“Hi, I’m Megan.”

I turned around and was looking straight into a smiling face of Megan Reeve. I was paralyzed with confusion. She’s smiling. That could mean anything, really, but has to be better than a scowl, right? Her name is Megan, the same as my daughter, so I associate that name with everything that is good in the world. But she’s dressed to kill. Elbow pads. Knee pads. Helmet. Camouflage shorts. With my peripheral vision, I identify my escape route. I take a mental inventory of my advantages. There are none. Zero. It’s either make a break for it immediately or stand my ground. No good. Legs shaking too badly. I suggest to Megan that we sit down and talk. She agrees. A good sign. She then proceeds to give me the inside scoop on the life as a roller derby skater.

First, she’s a mother of a 5-year-old boy and a 3-year-old daughter. Second, she teaches third grade at Sunset Elementary School. Third, this is turning out very different than I thought.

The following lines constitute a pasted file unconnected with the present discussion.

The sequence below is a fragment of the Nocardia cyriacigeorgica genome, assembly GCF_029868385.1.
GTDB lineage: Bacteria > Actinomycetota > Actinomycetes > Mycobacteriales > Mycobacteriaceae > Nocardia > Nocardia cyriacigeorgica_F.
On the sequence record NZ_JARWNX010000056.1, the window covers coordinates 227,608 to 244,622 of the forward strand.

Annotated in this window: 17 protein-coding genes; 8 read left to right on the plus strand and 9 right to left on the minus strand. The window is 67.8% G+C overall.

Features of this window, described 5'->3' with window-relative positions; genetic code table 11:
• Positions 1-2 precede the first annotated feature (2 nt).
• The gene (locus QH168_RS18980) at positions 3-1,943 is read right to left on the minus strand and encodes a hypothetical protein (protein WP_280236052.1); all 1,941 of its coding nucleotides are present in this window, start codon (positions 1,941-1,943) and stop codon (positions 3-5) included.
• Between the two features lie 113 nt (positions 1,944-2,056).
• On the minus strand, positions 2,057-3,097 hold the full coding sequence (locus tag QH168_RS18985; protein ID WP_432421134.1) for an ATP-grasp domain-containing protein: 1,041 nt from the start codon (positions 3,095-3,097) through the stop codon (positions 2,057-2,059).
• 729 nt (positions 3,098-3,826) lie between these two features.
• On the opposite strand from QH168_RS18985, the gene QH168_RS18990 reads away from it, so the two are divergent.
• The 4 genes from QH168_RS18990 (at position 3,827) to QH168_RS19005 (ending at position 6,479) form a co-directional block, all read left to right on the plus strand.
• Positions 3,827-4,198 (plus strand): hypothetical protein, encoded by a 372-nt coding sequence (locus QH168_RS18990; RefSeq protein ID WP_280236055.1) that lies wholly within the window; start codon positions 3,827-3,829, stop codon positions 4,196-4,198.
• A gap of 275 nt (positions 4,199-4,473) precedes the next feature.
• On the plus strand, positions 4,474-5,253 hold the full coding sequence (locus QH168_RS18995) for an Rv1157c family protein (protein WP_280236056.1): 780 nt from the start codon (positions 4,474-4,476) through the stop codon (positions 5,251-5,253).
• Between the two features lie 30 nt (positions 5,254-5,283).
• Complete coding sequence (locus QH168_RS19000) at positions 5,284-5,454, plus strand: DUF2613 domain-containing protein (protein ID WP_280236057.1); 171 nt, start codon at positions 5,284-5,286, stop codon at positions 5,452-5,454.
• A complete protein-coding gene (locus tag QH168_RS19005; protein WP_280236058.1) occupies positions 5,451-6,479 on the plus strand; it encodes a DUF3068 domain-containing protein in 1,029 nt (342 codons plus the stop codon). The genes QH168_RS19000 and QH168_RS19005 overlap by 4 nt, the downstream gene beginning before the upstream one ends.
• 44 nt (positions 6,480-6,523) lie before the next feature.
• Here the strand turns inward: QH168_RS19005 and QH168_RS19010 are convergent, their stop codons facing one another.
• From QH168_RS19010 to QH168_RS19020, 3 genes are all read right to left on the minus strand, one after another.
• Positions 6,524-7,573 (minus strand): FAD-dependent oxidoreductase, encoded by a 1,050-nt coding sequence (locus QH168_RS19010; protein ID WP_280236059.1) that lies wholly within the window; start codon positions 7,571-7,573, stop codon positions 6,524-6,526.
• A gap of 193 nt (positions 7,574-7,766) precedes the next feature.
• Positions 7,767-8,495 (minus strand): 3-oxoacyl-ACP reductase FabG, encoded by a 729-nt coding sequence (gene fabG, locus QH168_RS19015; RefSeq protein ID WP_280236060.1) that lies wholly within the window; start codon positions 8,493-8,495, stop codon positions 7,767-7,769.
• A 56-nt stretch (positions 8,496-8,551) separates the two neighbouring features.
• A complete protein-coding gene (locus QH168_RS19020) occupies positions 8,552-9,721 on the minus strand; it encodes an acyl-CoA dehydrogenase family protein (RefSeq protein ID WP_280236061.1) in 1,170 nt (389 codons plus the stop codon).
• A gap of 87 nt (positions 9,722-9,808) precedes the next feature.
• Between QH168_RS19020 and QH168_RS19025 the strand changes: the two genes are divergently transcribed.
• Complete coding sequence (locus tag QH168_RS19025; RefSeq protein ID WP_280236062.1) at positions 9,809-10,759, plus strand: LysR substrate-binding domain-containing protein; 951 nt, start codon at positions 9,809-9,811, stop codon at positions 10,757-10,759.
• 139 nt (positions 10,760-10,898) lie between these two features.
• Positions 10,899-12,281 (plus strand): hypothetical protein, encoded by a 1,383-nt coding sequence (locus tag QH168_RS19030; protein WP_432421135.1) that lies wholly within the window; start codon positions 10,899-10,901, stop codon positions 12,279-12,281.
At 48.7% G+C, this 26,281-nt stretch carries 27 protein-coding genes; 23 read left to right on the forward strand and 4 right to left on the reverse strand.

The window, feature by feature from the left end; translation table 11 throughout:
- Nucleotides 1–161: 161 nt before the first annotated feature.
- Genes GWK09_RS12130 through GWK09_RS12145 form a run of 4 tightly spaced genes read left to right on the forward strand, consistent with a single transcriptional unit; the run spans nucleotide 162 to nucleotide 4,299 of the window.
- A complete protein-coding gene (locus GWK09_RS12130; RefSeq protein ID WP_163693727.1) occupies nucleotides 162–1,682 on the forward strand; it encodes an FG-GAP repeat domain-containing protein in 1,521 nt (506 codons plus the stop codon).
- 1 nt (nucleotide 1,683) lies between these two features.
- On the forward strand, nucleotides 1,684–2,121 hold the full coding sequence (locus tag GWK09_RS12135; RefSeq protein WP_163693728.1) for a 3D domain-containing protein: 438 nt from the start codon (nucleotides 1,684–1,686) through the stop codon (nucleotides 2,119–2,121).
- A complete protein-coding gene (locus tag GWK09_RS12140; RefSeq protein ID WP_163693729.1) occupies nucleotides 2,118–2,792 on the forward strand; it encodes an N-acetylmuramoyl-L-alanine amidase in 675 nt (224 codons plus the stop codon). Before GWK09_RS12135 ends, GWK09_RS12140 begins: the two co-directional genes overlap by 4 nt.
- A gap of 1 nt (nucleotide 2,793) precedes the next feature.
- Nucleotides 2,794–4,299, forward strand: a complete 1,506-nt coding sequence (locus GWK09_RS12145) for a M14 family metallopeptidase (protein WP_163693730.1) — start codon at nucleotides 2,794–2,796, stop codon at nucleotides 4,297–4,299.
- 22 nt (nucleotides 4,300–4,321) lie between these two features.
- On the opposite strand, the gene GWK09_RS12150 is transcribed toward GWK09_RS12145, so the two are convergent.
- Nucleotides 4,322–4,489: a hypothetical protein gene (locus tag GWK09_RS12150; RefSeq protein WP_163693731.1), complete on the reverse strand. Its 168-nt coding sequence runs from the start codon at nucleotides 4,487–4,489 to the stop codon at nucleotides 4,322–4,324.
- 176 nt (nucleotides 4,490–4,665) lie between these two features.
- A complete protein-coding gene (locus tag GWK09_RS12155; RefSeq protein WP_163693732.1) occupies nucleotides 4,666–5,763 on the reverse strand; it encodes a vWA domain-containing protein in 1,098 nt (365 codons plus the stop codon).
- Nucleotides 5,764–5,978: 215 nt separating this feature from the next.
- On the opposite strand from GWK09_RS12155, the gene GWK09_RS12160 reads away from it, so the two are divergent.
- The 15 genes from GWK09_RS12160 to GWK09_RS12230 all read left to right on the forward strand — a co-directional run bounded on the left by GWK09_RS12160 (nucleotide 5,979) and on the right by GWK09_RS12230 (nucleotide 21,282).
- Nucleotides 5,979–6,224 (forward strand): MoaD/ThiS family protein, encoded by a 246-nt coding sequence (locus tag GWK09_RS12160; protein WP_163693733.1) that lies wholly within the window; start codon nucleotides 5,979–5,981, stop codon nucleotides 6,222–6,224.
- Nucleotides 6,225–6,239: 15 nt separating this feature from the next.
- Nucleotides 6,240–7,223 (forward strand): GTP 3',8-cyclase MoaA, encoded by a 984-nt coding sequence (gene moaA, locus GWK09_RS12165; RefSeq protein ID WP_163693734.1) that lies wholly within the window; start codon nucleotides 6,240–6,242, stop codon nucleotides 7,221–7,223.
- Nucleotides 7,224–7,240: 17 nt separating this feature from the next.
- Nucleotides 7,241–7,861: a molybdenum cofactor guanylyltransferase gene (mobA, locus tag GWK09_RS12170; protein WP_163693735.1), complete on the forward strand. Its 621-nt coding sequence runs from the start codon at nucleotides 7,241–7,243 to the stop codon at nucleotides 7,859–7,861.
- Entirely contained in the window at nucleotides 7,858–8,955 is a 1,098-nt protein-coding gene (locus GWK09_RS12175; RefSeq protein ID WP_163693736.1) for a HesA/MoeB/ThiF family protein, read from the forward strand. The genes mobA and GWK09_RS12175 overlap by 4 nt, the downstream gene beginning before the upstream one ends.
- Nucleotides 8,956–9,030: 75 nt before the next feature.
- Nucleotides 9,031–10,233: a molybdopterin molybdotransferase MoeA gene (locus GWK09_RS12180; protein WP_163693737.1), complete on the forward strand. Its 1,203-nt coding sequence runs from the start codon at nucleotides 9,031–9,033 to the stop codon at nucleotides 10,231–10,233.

“We’re very much family-oriented,” she says. In fact, as we talk, a couple of young children are playing in the background. And as my fight-or-flight instincts begin to subside, I can now see that all the women look like they could be my neighbor or co-worker. I suddenly realize I will see my family again and begin to settle in for an enjoyable and enlightening visit with the Hermiston Melon Smashers, a team that formed in 2011. Reeve joined them in January 2012.

“Several years ago, I saw a bout,” Reeve said. “It was fast, hard hitting and seemed like the sport for me.”

The team practices for two hours, twice a week. They have bouts about once a month with teams from around the region. Because they are a newer team with some players having never even skated prior to joining (affectionately known as wall walkers), the Melon Smashers take their lumps on the rink now and then.